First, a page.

However, the main USP of advance rulings in the pre-GST era was certainty, since there was no statutory appeal against such ruling; that stands diluted in GST as there is a remedy of statutory appeal available against such rulings before the Appellate Advance Ruling Authority. Nonetheless, from the Appellate Advance Ruling Authority, there is no further statutory appeal – resultant, an aggrieved party can directly approach the High Court on a writ.
Thus, while this dilution may be a deterrent, from a practical standpoint, this option is still a quicker remedy to overcome the ambiguity prevalent in this regime and should definitely be exercised with regard to applicability and/or interpretation of any provision of law.
However, that being said, it will not be a prudent idea to seek such a ruling in cases where the interpretation is clear and unambiguous. A negative ruling in such cases could cause more hardship than any benefit to the applicant.
ii) Obtaining formal clarifications from the Revenue
Given that GST is a new law which brings with it a number of teething issues, an effective and efficient way of overcoming such issues is to seek a written “clarification” from the Revenue. If the issues being addressed are industry wide, it may also be a good idea to make a representation on behalf of the entire industry to create more effective impact, while knowing the wide scale ramifications of the issue.
Such clarifications are binding on the Revenue, though not on the quasi-judicial/judicial authorities and the taxpayer. That is to say, once clarification has been obtained, the Revenue cannot take a view contrary to the clarification to the detriment of the taxpayer concerned (subject to such clarification not being against the law).
Strategically, seeking such a clarification also serves two additional purposes.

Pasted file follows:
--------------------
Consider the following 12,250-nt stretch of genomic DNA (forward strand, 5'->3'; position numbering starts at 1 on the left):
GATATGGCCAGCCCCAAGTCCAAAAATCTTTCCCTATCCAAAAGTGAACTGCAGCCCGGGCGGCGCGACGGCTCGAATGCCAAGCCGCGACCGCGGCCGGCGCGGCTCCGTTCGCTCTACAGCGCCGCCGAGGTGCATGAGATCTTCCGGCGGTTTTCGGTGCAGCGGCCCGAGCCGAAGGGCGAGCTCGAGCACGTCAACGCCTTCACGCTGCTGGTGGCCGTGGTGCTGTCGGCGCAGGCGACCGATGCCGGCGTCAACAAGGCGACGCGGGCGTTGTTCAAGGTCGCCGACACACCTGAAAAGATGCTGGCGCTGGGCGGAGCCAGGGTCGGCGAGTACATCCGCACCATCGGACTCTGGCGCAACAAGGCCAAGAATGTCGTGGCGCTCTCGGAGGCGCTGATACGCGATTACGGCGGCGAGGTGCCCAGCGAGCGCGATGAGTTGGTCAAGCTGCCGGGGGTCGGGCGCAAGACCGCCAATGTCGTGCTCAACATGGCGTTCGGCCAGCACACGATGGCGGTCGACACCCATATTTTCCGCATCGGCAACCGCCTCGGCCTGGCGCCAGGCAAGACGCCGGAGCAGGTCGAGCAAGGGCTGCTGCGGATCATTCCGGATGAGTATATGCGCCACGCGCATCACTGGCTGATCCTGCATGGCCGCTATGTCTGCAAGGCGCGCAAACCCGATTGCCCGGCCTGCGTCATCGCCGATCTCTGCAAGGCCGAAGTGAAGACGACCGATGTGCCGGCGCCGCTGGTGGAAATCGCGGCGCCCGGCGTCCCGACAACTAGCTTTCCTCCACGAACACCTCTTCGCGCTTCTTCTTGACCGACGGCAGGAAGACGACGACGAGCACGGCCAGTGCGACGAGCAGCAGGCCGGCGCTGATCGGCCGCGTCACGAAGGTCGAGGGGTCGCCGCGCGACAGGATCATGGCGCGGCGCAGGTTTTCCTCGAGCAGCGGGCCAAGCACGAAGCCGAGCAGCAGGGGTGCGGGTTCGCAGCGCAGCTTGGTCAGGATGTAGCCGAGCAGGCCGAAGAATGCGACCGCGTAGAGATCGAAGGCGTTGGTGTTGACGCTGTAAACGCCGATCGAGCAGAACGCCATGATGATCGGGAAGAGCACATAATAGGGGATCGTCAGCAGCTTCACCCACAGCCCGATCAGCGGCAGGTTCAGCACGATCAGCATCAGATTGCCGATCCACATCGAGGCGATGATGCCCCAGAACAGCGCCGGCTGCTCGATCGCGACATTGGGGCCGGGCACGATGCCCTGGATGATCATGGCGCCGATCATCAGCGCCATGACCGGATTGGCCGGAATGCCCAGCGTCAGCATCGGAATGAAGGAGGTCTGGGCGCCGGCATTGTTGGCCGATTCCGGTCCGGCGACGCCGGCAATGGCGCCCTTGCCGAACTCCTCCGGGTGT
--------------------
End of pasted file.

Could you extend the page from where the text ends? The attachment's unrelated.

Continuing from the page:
First, if a clarification issued by the Revenue is patently erroneous in law and against the taxpayer’s interest, a writ petition can be filed before the High Court and a quick and out-of-turn resolution to the tax issues can be expected in the same manner as advance rulings (discussed above). However, if no such clarification was ever obtained, the taxpayer would have had to exhaust all alternate remedies available under the tax statutes, such as tax assessment, departmental appeal, and tax tribunal, before it is permitted to approach the High Court.
Second, even if a clarification is not provided by the Revenue (for any reason) despite the taxpayer having approached them, the efforts undertaken in obtaining such a clarification helps to establish the bona fides of the taxpayer before a tribunal/court and thereby shields it against any penal implications at a later date. In recent times such clarifications have been very effective in resolving certain anomalies and interpretative issues under the GST regime.
iii) Payment of tax under protest
Payment of tax/duty under protest is another option which can be exercised under indirect tax laws. By opting to pay the tax under protest the taxpayer can mitigate the interest and penalty implications that may arise if the tax position adopted by the taxpayer is subsequently overruled by the appellate bodies.
C. Best Practices To Manage Tax Litigation Optimally
If efforts to obtain advance confirmation of a tax position fail and tax litigation becomes unavoidable, some of the best practices during litigation areas follows:
i) Capturing factual subtleties comprehensively at the first adjudication stage